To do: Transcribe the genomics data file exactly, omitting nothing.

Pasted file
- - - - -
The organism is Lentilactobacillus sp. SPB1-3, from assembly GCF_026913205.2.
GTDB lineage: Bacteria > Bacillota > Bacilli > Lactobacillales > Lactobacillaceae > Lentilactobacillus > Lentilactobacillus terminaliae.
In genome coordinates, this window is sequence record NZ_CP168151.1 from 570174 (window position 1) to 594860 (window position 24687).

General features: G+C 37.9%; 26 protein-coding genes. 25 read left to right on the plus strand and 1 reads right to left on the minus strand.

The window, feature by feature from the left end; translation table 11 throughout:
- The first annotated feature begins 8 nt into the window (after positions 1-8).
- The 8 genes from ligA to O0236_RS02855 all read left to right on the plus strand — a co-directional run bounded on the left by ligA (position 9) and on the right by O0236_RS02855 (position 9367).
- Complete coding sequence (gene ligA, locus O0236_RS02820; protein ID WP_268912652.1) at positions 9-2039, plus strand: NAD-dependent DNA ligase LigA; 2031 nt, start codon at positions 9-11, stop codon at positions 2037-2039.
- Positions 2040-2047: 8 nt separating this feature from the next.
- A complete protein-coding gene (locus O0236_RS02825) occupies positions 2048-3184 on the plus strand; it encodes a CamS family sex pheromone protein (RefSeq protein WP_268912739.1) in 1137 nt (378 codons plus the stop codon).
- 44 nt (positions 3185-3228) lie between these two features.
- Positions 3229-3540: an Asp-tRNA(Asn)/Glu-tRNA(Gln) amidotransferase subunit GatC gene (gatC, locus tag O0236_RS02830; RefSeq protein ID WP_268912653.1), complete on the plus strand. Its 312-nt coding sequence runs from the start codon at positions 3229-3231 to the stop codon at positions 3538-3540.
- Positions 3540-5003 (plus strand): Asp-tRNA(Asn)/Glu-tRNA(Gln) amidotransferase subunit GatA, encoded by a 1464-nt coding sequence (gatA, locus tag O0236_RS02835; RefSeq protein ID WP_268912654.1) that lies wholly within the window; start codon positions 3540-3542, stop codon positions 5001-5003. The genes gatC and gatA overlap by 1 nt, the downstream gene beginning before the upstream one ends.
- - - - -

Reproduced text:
The organism is Lentilactobacillus sp. SPB1-3, from assembly GCF_026913205.2.
GTDB lineage: Bacteria > Bacillota > Bacilli > Lactobacillales > Lactobacillaceae > Lentilactobacillus > Lentilactobacillus terminaliae.
In genome coordinates, this window is sequence record NZ_CP168151.1 from 570174 (window position 1) to 594860 (window position 24687).

General features: G+C 37.9%; 26 protein-coding genes. 25 read left to right on the plus strand and 1 reads right to left on the minus strand.

The window, feature by feature from the left end; translation table 11 throughout:
- The first annotated feature begins 8 nt into the window (after positions 1-8).
- The 8 genes from ligA to O0236_RS02855 all read left to right on the plus strand — a co-directional run bounded on the left by ligA (position 9) and on the right by O0236_RS02855 (position 9367).
- Complete coding sequence (gene ligA, locus O0236_RS02820; protein ID WP_268912652.1) at positions 9-2039, plus strand: NAD-dependent DNA ligase LigA; 2031 nt, start codon at positions 9-11, stop codon at positions 2037-2039.
- Positions 2040-2047: 8 nt separating this feature from the next.
- A complete protein-coding gene (locus O0236_RS02825) occupies positions 2048-3184 on the plus strand; it encodes a CamS family sex pheromone protein (RefSeq protein WP_268912739.1) in 1137 nt (378 codons plus the stop codon).
- 44 nt (positions 3185-3228) lie between these two features.
- Positions 3229-3540: an Asp-tRNA(Asn)/Glu-tRNA(Gln) amidotransferase subunit GatC gene (gatC, locus tag O0236_RS02830; RefSeq protein ID WP_268912653.1), complete on the plus strand. Its 312-nt coding sequence runs from the start codon at positions 3229-3231 to the stop codon at positions 3538-3540.
- Positions 3540-5003 (plus strand): Asp-tRNA(Asn)/Glu-tRNA(Gln) amidotransferase subunit GatA, encoded by a 1464-nt coding sequence (gatA, locus tag O0236_RS02835; RefSeq protein ID WP_268912654.1) that lies wholly within the window; start codon positions 3540-3542, stop codon positions 5001-5003. The genes gatC and gatA overlap by 1 nt, the downstream gene beginning before the upstream one ends.